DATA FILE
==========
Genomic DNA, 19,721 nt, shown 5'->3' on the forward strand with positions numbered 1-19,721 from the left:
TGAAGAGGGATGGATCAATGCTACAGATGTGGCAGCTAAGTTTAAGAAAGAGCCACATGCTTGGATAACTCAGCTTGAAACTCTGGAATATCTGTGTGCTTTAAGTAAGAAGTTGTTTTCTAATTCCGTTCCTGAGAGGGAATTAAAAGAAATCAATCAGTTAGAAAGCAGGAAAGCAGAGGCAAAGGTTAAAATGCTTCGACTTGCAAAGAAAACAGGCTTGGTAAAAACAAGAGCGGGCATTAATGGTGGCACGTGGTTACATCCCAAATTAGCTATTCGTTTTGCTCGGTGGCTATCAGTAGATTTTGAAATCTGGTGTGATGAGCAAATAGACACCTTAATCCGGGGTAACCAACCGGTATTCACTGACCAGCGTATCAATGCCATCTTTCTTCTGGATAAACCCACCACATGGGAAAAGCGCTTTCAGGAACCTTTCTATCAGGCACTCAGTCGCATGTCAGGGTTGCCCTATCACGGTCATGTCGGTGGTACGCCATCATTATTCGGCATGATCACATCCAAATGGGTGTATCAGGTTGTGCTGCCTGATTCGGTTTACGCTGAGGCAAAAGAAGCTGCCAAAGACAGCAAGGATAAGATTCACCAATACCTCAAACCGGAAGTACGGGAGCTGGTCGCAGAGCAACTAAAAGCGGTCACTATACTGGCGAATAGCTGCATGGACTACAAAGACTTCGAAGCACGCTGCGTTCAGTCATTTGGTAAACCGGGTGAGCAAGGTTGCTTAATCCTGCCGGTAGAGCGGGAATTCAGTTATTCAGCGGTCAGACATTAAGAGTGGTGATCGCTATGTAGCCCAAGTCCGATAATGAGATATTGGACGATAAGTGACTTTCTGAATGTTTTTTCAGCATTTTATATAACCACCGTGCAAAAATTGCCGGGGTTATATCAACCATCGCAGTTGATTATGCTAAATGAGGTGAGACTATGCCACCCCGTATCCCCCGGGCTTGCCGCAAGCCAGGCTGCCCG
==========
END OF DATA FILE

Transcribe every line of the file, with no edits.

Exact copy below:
Genomic DNA, 19,721 nt, shown 5'->3' on the forward strand with positions numbered 1-19,721 from the left:
TGAAGAGGGATGGATCAATGCTACAGATGTGGCAGCTAAGTTTAAGAAAGAGCCACATGCTTGGATAACTCAGCTTGAAACTCTGGAATATCTGTGTGCTTTAAGTAAGAAGTTGTTTTCTAATTCCGTTCCTGAGAGGGAATTAAAAGAAATCAATCAGTTAGAAAGCAGGAAAGCAGAGGCAAAGGTTAAAATGCTTCGACTTGCAAAGAAAACAGGCTTGGTAAAAACAAGAGCGGGCATTAATGGTGGCACGTGGTTACATCCCAAATTAGCTATTCGTTTTGCTCGGTGGCTATCAGTAGATTTTGAAATCTGGTGTGATGAGCAAATAGACACCTTAATCCGGGGTAACCAACCGGTATTCACTGACCAGCGTATCAATGCCATCTTTCTTCTGGATAAACCCACCACATGGGAAAAGCGCTTTCAGGAACCTTTCTATCAGGCACTCAGTCGCATGTCAGGGTTGCCCTATCACGGTCATGTCGGTGGTACGCCATCATTATTCGGCATGATCACATCCAAATGGGTGTATCAGGTTGTGCTGCCTGATTCGGTTTACGCTGAGGCAAAAGAAGCTGCCAAAGACAGCAAGGATAAGATTCACCAATACCTCAAACCGGAAGTACGGGAGCTGGTCGCAGAGCAACTAAAAGCGGTCACTATACTGGCGAATAGCTGCATGGACTACAAAGACTTCGAAGCACGCTGCGTTCAGTCATTTGGTAAACCGGGTGAGCAAGGTTGCTTAATCCTGCCGGTAGAGCGGGAATTCAGTTATTCAGCGGTCAGACATTAAGAGTGGTGATCGCTATGTAGCCCAAGTCCGATAATGAGATATTGGACGATAAGTGACTTTCTGAATGTTTTTTCAGCATTTTATATAACCACCGTGCAAAAATTGCCGGGGTTATATCAACCATCGCAGTTGATTATGCTAAATGAGGTGAGACTATGCCACCCCGTATCCCCCGGGCTTGCCGCAAGCCAGGCTGCCCG